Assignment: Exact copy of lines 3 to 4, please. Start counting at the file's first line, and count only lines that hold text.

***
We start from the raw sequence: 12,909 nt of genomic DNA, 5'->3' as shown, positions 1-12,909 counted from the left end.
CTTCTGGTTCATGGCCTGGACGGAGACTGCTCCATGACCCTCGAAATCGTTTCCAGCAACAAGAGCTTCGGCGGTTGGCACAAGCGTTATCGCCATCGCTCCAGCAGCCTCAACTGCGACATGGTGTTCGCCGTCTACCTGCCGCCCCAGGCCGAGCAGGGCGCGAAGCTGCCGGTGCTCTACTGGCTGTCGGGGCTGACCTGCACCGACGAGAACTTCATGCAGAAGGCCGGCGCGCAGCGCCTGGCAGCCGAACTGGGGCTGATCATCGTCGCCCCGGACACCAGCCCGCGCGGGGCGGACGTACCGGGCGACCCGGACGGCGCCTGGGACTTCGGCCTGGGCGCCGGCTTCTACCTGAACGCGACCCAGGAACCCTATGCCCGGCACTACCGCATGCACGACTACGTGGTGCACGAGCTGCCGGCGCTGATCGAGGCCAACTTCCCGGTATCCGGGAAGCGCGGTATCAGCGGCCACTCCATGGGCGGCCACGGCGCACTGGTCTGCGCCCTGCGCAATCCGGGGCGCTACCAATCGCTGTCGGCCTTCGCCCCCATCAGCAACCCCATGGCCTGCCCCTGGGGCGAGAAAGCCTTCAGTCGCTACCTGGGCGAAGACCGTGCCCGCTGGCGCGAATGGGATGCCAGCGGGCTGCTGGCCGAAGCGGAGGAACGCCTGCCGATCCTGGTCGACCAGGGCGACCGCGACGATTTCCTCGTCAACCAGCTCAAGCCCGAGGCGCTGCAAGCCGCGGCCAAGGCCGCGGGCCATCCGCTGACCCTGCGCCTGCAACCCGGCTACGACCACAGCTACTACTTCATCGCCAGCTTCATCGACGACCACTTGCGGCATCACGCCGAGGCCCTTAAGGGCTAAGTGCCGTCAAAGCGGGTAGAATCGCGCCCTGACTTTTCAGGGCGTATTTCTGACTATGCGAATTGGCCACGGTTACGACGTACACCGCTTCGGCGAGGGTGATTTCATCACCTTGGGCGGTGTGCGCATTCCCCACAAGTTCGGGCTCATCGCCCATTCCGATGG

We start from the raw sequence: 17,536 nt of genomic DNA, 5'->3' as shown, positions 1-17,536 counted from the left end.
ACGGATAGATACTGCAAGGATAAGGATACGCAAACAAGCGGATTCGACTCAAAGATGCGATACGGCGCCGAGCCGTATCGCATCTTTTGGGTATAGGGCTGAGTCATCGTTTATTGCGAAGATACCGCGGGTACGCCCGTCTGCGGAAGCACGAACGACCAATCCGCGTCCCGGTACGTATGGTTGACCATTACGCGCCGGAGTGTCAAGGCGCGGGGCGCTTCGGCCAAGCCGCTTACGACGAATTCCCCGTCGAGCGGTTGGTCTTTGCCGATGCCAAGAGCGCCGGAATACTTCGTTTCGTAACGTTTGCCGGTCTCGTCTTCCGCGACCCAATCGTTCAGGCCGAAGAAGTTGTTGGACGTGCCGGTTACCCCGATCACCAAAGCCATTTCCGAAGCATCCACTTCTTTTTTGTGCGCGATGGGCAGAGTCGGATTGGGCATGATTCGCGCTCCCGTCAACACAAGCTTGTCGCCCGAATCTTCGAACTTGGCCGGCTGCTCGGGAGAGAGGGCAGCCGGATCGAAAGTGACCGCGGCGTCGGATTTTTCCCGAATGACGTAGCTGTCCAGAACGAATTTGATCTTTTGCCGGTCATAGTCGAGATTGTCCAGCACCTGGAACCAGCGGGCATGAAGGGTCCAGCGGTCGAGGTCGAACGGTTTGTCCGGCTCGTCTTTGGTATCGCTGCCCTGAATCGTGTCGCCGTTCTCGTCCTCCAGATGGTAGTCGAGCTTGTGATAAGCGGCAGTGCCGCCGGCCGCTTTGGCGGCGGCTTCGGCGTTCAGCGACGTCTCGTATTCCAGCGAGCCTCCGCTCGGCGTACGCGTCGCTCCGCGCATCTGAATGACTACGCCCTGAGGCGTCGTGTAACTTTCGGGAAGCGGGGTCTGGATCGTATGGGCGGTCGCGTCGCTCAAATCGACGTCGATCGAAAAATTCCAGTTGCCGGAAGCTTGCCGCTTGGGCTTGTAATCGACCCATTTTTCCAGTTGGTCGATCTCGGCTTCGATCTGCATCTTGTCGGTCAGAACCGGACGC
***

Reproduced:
We start from the raw sequence: 17,536 nt of genomic DNA, 5'->3' as shown, positions 1-17,536 counted from the left end.
ACGGATAGATACTGCAAGGATAAGGATACGCAAACAAGCGGATTCGACTCAAAGATGCGATACGGCGCCGAGCCGTATCGCATCTTTTGGGTATAGGGCTGAGTCATCGTTTATTGCGAAGATACCGCGGGTACGCCCGTCTGCGGAAGCACGAACGACCAATCCGCGTCCCGGTACGTATGGTTGACCATTACGCGCCGGAGTGTCAAGGCGCGGGGCGCTTCGGCCAAGCCGCTTACGACGAATTCCCCGTCGAGCGGTTGGTCTTTGCCGATGCCAAGAGCGCCGGAATACTTCGTTTCGTAACGTTTGCCGGTCTCGTCTTCCGCGACCCAATCGTTCAGGCCGAAGAAGTTGTTGGACGTGCCGGTTACCCCGATCACCAAAGCCATTTCCGAAGCATCCACTTCTTTTTTGTGCGCGATGGGCAGAGTCGGATTGGGCATGATTCGCGCTCCCGTCAACACAAGCTTGTCGCCCGAATCTTCGAACTTGGCCGGCTGCTCGGGAGAGAGGGCAGCCGGATCGAAAGTGACCGCGGCGTCGGATTTTTCCCGAATGACGTAGCTGTCCAGAACGAATTTGATCTTTTGCCGGTCATAGTCGAGATTGTCCAGCACCTGGAACCAGCGGGCATGAAGGGTCCAGCGGTCGAGGTCGAACGGTTTGTCCGGCTCGTCTTTGGTATCGCTGCCCTGAATCGTGTCGCCGTTCTCGTCCTCCAGATGGTAGTCGAGCTTGTGATAAGCGGCAGTGCCGCCGGCCGCTTTGGCGGCGGCTTCGGCGTTCAGCGACGTCTCGTATTCCAGCGAGCCTCCGCTCGGCGTACGCGTCGCTCCGCGCATCTGAATGACTACGCCCTGAGGCGTCGTGTAACTTTCGGGAAGCGGGGTCTGGATCGTATGGGCGGTCGCGTCGCTCAAATCGACGTCGATCGAAAAATTCCAGTTGCCGGAAGCTTGCCGCTTGGGCTTGTAATCGACCCATTTTTCCAGTTGGTCGATCTCGGCTTCGATCTGCATCTTGTCGGTCAGAACCGGACGC